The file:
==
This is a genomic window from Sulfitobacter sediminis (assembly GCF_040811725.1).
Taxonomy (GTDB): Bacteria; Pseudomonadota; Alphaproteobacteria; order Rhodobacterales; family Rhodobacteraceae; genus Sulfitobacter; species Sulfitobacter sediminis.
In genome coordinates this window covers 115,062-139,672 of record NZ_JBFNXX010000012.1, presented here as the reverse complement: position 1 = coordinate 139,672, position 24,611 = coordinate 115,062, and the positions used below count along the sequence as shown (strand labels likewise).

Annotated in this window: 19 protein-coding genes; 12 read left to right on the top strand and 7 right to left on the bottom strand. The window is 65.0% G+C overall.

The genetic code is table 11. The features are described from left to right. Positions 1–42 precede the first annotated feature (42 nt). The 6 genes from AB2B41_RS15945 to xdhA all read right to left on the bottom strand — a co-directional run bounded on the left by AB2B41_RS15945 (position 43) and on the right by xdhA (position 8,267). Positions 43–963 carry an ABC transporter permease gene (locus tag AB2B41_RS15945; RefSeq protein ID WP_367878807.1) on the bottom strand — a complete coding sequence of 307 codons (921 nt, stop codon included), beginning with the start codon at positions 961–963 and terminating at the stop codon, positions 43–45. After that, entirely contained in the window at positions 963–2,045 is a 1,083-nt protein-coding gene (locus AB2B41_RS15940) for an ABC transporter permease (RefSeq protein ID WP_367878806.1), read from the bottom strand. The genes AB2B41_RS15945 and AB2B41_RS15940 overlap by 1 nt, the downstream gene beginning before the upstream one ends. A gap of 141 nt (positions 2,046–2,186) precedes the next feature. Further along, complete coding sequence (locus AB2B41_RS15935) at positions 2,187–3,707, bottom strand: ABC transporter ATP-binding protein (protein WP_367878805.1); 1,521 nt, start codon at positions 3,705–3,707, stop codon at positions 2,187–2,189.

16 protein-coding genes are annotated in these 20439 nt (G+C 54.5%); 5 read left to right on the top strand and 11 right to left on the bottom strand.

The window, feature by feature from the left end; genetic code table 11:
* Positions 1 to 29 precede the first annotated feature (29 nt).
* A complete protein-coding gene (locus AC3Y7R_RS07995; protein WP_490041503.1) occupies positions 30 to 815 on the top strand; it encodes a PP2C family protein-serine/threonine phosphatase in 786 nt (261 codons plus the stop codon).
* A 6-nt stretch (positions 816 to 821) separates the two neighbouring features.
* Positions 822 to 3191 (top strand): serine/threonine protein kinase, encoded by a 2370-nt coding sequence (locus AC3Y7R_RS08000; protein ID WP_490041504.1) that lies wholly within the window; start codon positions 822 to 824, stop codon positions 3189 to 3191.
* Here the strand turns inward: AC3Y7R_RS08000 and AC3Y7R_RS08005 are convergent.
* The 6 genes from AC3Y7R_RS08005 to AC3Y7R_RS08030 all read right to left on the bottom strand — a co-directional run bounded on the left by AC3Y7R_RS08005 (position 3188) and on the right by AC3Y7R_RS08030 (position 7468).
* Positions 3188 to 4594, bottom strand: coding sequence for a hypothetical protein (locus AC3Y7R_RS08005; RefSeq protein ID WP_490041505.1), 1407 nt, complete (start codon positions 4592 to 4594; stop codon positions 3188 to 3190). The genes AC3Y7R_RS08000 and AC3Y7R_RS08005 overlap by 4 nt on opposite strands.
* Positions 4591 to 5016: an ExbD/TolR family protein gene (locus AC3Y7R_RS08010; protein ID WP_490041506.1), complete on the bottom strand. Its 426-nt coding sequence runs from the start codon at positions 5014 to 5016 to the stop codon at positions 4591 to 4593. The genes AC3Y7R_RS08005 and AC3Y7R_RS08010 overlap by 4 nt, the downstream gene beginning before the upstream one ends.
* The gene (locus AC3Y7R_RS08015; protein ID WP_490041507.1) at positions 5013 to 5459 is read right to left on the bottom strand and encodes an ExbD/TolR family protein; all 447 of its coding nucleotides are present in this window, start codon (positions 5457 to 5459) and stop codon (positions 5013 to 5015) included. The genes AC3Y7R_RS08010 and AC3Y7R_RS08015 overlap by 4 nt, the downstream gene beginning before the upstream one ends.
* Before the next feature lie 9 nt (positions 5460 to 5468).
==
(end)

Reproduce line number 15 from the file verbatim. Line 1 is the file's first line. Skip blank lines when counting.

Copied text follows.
* Positions 4591 to 5016: an ExbD/TolR family protein gene (locus AC3Y7R_RS08010; protein ID WP_490041506.1), complete on the bottom strand. Its 426-nt coding sequence runs from the start codon at positions 5014 to 5016 to the stop codon at positions 4591 to 4593. The genes AC3Y7R_RS08005 and AC3Y7R_RS08010 overlap by 4 nt, the downstream gene beginning before the upstream one ends.